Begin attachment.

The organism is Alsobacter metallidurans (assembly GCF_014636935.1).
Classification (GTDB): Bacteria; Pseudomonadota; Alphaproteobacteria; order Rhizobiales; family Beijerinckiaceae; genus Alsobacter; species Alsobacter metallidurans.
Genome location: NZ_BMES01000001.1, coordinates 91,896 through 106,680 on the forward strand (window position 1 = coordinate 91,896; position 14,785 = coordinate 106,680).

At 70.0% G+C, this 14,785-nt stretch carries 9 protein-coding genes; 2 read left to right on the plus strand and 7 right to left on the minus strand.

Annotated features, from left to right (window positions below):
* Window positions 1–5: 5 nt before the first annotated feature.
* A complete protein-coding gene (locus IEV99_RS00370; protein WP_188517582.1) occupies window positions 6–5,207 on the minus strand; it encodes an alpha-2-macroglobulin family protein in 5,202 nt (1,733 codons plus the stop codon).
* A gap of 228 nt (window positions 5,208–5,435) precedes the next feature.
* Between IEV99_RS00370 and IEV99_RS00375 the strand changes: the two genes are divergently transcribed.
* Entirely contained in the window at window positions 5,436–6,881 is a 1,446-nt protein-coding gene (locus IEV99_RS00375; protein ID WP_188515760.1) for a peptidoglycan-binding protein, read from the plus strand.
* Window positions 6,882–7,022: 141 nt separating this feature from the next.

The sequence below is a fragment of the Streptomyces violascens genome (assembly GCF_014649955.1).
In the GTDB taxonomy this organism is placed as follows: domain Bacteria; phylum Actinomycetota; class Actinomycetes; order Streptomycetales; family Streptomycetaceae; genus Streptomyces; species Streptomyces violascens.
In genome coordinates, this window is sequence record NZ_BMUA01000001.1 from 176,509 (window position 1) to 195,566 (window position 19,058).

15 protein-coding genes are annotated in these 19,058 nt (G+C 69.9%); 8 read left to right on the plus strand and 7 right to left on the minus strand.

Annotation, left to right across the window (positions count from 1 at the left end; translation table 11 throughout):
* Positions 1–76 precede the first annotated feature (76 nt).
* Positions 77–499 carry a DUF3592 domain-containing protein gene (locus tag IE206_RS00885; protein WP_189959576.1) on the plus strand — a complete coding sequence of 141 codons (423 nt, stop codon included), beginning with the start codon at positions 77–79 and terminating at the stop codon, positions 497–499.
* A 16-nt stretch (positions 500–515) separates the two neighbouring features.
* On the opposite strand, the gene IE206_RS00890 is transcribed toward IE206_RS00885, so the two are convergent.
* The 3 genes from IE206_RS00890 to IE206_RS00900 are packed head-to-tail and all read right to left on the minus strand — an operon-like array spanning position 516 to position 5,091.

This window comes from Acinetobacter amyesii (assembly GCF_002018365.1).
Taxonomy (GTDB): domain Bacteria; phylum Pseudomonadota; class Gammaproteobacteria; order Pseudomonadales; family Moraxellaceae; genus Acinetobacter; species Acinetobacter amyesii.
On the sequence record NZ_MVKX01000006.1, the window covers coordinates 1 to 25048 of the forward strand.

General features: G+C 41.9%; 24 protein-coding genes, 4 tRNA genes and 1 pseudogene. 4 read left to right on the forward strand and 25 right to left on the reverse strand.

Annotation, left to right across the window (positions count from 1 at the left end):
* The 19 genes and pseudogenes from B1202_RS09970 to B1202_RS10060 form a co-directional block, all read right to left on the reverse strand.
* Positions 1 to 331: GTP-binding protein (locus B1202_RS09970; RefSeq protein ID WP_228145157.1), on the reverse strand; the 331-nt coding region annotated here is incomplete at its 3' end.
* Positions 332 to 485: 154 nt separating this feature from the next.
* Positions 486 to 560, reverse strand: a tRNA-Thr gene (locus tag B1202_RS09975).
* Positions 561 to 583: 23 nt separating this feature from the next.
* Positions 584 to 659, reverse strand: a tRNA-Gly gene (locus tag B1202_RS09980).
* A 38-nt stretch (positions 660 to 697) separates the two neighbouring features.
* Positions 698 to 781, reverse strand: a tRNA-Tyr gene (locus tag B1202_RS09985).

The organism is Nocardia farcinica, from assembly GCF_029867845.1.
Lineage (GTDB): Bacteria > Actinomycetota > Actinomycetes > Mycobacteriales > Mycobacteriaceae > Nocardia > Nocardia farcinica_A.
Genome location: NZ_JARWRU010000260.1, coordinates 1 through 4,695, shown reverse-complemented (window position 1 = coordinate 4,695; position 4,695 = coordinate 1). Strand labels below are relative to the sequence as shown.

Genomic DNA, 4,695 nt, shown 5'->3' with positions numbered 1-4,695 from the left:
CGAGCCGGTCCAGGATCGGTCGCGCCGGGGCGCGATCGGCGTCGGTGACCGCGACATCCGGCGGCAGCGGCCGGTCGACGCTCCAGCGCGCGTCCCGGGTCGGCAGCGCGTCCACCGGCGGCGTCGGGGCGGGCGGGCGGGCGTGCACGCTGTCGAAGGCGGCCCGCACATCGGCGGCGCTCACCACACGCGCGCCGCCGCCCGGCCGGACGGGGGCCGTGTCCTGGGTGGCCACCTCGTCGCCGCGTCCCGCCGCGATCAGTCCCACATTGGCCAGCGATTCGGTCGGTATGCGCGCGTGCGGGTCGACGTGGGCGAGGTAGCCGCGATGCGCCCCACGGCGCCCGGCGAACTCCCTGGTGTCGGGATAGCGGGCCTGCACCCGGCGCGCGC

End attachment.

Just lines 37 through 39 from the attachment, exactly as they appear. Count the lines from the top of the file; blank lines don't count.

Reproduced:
Genome location: NZ_JARWRU010000260.1, coordinates 1 through 4,695, shown reverse-complemented (window position 1 = coordinate 4,695; position 4,695 = coordinate 1). Strand labels below are relative to the sequence as shown.

Genomic DNA, 4,695 nt, shown 5'->3' with positions numbered 1-4,695 from the left:
CGAGCCGGTCCAGGATCGGTCGCGCCGGGGCGCGATCGGCGTCGGTGACCGCGACATCCGGCGGCAGCGGCCGGTCGACGCTCCAGCGCGCGTCCCGGGTCGGCAGCGCGTCCACCGGCGGCGTCGGGGCGGGCGGGCGGGCGTGCACGCTGTCGAAGGCGGCCCGCACATCGGCGGCGCTCACCACACGCGCGCCGCCGCCCGGCCGGACGGGGGCCGTGTCCTGGGTGGCCACCTCGTCGCCGCGTCCCGCCGCGATCAGTCCCACATTGGCCAGCGATTCGGTCGGTATGCGCGCGTGCGGGTCGACGTGGGCGAGGTAGCCGCGATGCGCCCCACGGCGCCCGGCGAACTCCCTGGTGTCGGGATAGCGGGCCTGCACCCGGCGCGCGC